Well we already measure this effect.

    Zenith cameras positioned around the globe measure the rotating velocity of the Earth relative to fixed points in distant space. The result is differences in length of day measured in milliseconds by atomic clocking.

    Increases in insolation inflate the atmosphere. Decreases deflate it. The result is the dominance of the mean zonal wind expressed and measured as atmospheric angular momentum.

    Increases in insolation, wether in TSI or spectral (ie UV) inflate the atmosphere and result in a deceleration of the globe as a rotating whole. This force is expressed as a change in the mean zonal wind and becomes a change in oceanic circulation through frictional dissipation. The change in lithospheric rotation is measured by the zenith cameras.

    The momentum involved proves that the lithosphere is viscously decoupled from the asthenosphere. A simple order of magnitude deduction makes this a certainty.

    To summarise. Inflation or deflation of the atmosphere results in changes in mean zonal wind. This manifests as surface oceanic current changes in circulation and through frictional dissipation. Ultimately the stresses are born by the coupling between the lithosphere and the asthenosphere to conserve momentum. A basic physical requirement.

    Therefore rapid changes in insolation result in massive stresses imposed upon the lithosphere in transferring momentum changes through the viscous asthenosphere to the bulk of the rotating mass of the Earth.

    Any tectonic weakness will be under greater stress during times of changes in insolation.

    • So…

      When the Sun is strong (max) it applies a force which reduces the stress on the Earth’s structure (plates), but when the Sun is weak (min), this force is weakened and the Earth’s structure is stressed which allows for increased plate/volcanic activity ?

    • hi Geo,

      thanks for posting this — I have been trying to understand the link between variable solar output and volcanic activity for some time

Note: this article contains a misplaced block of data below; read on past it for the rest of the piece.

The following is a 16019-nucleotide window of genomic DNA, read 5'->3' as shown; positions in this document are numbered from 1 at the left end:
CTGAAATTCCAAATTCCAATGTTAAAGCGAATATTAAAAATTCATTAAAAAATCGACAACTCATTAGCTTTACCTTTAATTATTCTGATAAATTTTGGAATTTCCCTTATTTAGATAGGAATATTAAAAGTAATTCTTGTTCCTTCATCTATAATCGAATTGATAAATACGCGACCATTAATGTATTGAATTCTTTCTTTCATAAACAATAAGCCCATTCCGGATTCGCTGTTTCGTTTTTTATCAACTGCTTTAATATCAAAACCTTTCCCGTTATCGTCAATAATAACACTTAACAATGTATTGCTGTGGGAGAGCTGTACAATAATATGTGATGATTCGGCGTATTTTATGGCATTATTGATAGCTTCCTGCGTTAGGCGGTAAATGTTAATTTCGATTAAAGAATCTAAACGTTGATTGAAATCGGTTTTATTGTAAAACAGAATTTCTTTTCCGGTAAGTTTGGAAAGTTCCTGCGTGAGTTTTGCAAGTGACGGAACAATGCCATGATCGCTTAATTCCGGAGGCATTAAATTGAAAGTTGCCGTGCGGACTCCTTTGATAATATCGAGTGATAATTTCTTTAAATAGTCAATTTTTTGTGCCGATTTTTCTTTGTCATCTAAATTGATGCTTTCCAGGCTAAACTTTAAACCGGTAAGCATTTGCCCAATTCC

I see a certain amount of puzzlement on the site about this post, so I’ll try and render it in another way that may makes it clearer for other readers, tho I fear I will just make it worse.

      Sidorenkov and Vaughan saying:

      1. over time, the earth’s crust and atmosphere will come into some kind of equilibrium, and match speeds as best they can, achieving some kind of “steady-state”
      2. when the amount of received solar power changes: either less, or more, the atmosphere cools down or heats up
      3. in accordance with the Ideal Gas Law — PV=nRT, the atmosphere will contract or expand, changing it’s angular momentum
      4. in accordance with Newton’s law of Conservation of Momentum, [ 1st Law] this will exert a torque on the lithosphere, i.e. Earth’s crust
      5. picture the Earth as similar to a spinning medicine ball — a thin ~100 mile thick solid rock “skin”, and a 4,000 mile radius hot molten/fluid rock/iron core, plus the atmosphere as similar to a 1-speed bicycle “friction brake” in contact with the Earth’s surface
      6. rock is a marvelous building material — great under compression, not-so-much under shear, which is what happens when it has to exert an equal-and-opposite torque on the contracted or expanded atmosphere
      7 this shearing force on the rock lithosphere causes buckling events in the earth’s mantle, hence we get volcanoes when the received solar power changes — both reductions and increases.

      thanks so much Geo for posting this, and I hope this helps Robert’s other readers understand this important post.

      -LP

      • to make Geo’s post a little clearer, a similar phenomenon that may be more familiar to Robert’s readers is the figure skater’s spin, which may be viewed on T.V. during the winter Olympics.

        http://www.bsharp.org/physics/spins

        reductions and increases in solar flux cause reductions and increases in the atmosphere’s moment of inertia respectively.

        torques exerted by or on the lithosphere to conserve angular momentum cause shearing forces on the lithosphere / mantle, and hence volcanoes.

        I hope this helps Robert’s readers understand Geo’s post.

        -LP

  13. Has been proposed that the expansion and orbital rotation that is manifested during cooling is for the most part a sustainable effect and does not retract.

  14. Just before I read this, I swallowed the last of a lettuce sandwich on brown with oil but no salt. Do you think that was governed by Mount St Helens and/or sunspots?

  15. GEO, I to have the same question. Thanks

    Teddi says:

    May 18, 2014 at 12:23 am

    So…

    When the Sun is strong (max) it applies a force which reduces the stress on the Earth’s structure (plates), but when the Sun is weak (min), this force is weakened and the Earth’s structure is stressed which allows for increased plate/volcanic activity ?